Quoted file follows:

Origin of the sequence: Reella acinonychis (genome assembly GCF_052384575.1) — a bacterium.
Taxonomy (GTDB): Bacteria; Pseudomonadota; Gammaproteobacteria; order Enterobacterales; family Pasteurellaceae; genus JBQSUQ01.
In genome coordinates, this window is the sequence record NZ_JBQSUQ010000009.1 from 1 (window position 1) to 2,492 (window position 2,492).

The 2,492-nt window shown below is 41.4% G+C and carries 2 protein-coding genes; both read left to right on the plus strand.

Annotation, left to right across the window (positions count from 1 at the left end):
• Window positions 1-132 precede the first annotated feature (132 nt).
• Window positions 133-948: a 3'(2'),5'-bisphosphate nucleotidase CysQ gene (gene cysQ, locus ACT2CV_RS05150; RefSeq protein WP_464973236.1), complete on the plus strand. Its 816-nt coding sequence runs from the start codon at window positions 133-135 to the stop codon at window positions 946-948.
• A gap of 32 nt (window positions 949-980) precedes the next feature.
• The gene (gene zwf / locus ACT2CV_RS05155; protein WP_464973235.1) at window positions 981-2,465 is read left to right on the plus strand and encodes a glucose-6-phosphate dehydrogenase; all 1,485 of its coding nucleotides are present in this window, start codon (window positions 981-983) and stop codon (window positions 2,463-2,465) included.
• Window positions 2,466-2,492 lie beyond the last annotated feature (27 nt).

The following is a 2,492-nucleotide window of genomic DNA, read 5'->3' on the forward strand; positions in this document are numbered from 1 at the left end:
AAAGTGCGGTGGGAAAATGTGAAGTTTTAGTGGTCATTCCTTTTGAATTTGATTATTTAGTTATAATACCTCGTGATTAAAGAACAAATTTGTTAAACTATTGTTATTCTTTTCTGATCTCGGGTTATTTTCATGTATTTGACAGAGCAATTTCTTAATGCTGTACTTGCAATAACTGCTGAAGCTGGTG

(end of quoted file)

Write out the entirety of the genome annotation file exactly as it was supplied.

Origin of the sequence: Reella acinonychis (genome assembly GCF_052384575.1) — a bacterium.
Taxonomy (GTDB): Bacteria; Pseudomonadota; Gammaproteobacteria; order Enterobacterales; family Pasteurellaceae; genus JBQSUQ01.
In genome coordinates, this window is the sequence record NZ_JBQSUQ010000009.1 from 1 (window position 1) to 2,492 (window position 2,492).

The 2,492-nt window shown below is 41.4% G+C and carries 2 protein-coding genes; both read left to right on the plus strand.

Annotation, left to right across the window (positions count from 1 at the left end):
• Window positions 1-132 precede the first annotated feature (132 nt).
• Window positions 133-948: a 3'(2'),5'-bisphosphate nucleotidase CysQ gene (gene cysQ, locus ACT2CV_RS05150; RefSeq protein WP_464973236.1), complete on the plus strand. Its 816-nt coding sequence runs from the start codon at window positions 133-135 to the stop codon at window positions 946-948.
• A gap of 32 nt (window positions 949-980) precedes the next feature.
• The gene (gene zwf / locus ACT2CV_RS05155; protein WP_464973235.1) at window positions 981-2,465 is read left to right on the plus strand and encodes a glucose-6-phosphate dehydrogenase; all 1,485 of its coding nucleotides are present in this window, start codon (window positions 981-983) and stop codon (window positions 2,463-2,465) included.
• Window positions 2,466-2,492 lie beyond the last annotated feature (27 nt).

The following is a 2,492-nucleotide window of genomic DNA, read 5'->3' on the forward strand; positions in this document are numbered from 1 at the left end:
AAAGTGCGGTGGGAAAATGTGAAGTTTTAGTGGTCATTCCTTTTGAATTTGATTATTTAGTTATAATACCTCGTGATTAAAGAACAAATTTGTTAAACTATTGTTATTCTTTTCTGATCTCGGGTTATTTTCATGTATTTGACAGAGCAATTTCTTAATGCTGTACTTGCAATAACTGCTGAAGCTGGTG